And there it is. Beyond the quick "I called it!" response, my first reaction was one of "Oh, this could be interesting…"
And, it's fair to say, it already has been, if only for the reactions of my fellow Whovians. There have been a series of responses, from Philip Sandifer's nuanced appreciation to my good friend Nick Kaufman's equally nuanced claim that "Dark Water is a triumph of style over substance. It’s also a big, honking mess. It’s an interesting mess — it plays with some compelling concepts — but a mess nonetheless."
I am more with Sandifer (whose Tardis Eruditorum I admire enough that I backed it on Kickstarter) than I am with Nick (whose fiction I admire very much). Let me explain why.
1. The TARDIS Key Volcano Scene
The scene in which Clara blackmails the Doctor into rescuing Danny from death is one which I think is completely in character. Clara firmly believes that the Doctor will not use the TARDIS to go back and prevent the accident (experience says she's right), and so she decides to force the Time Lord's hand. It's well in keeping with the Clara who has been, throughout the season, becoming more Doctor-ish, and enjoying the making of the "hard decisions" (which the Doctor himself, at least in this incarnation, does not enjoy. Think of how Twelve had to work himself up to dispelling the "Boneless" in Flatline:
The Doctor: [emerging from the TARDIS to confront the monsters] I tried to talk. I want you to remember that. I tried to reach out. I tried to understand you, but I think you understand us perfectly — I think that you just don't care. And I don't know whether you're here to invade, infiltrate or just replace us — I don't suppose it really matters now. You are monsters! That is the role you seem determined to play! So it seems that I must play mine: the man that stops the monsters. I'm sending you back to your own dimension. Who knows, some of you may even survive the trip. And if you do, remember this: you are not welcome here! This plane is protected! I AM THE DOCTOR! … And I name you: the Boneless!)Clara's error is that the power and the rush are starting to go to her head, corrupting her a bit.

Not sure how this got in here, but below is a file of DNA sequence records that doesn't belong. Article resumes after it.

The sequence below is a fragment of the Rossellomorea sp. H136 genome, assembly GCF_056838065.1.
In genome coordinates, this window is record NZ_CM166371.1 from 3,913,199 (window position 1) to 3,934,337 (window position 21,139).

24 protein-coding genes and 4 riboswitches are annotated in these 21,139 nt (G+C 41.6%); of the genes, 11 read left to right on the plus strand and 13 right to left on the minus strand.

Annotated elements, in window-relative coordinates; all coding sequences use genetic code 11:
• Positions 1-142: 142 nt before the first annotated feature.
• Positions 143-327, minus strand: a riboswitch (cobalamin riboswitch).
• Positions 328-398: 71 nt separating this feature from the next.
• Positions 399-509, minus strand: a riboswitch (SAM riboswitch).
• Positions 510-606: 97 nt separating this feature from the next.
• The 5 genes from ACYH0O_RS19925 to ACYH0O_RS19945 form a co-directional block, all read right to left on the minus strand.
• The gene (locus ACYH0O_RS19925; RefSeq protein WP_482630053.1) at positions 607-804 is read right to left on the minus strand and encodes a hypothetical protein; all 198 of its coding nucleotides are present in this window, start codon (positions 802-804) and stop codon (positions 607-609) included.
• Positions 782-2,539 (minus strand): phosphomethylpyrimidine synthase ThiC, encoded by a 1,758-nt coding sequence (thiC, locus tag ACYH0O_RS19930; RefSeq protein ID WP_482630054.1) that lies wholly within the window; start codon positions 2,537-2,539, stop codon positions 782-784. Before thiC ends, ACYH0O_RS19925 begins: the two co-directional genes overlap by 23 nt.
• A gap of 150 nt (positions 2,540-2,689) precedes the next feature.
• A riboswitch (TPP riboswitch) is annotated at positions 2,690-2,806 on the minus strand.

Her idea is a bit crap, though--as Nick quite rightly points out, the Doctor, and even Clara, can get the TARDIS to let them in with a snap of their fingers. You can hand wave away this inconsistency (if you have a key, and the TARDIS loves you, you can get in…), but it's there. Where I disagree with Nick is his statement that the incident "was a psychic test of her resolve, which she apparently passed and now the Doctor will help her." I don't think that's a correct read of the sequence. I think that the Doctor saw that Clara was desperate, and diverted her into a bid to force his hand that he could control. She didn't pass a test, he diverted a real attempt, and, in fact, was livid with her:
Clara: What do we do now? What happens now, you and me? Doctor?My emphasis; the Doctor here is showing us that beneath all of the sarcasm, glumness, and irritability, he remains the Doctor--he loves his friends, even when they fail. Also note that, even when he is prepared to risk himself, the TARDIS, and Clara to save Danny--he still won't go back and prevent the accident.
The Doctor: Go to hell.
Clara: Fair enough. Absolutely fair enough. [walks towards the TARDIS doors]
The Doctor: Clara? You asked me what we're going to do. I told you: we're going to Hell. Or wherever it is where people die. If there is anywhere. Wherever it is, we're going to find Danny, and if it is in any way possible, we're going to bring him home. [smiles] Almost every culture in the universe has some concept of an afterlife. I always meant to have a look around, see if I could find one.
Clara: You're going to help me?
The Doctor: Well, why wouldn't I help you?
Clara: Because of what I just did. I–
The Doctor: You betrayed me. You betrayed my trust, you betrayed our friendship, you betrayed everything I ever stood for. You let me down!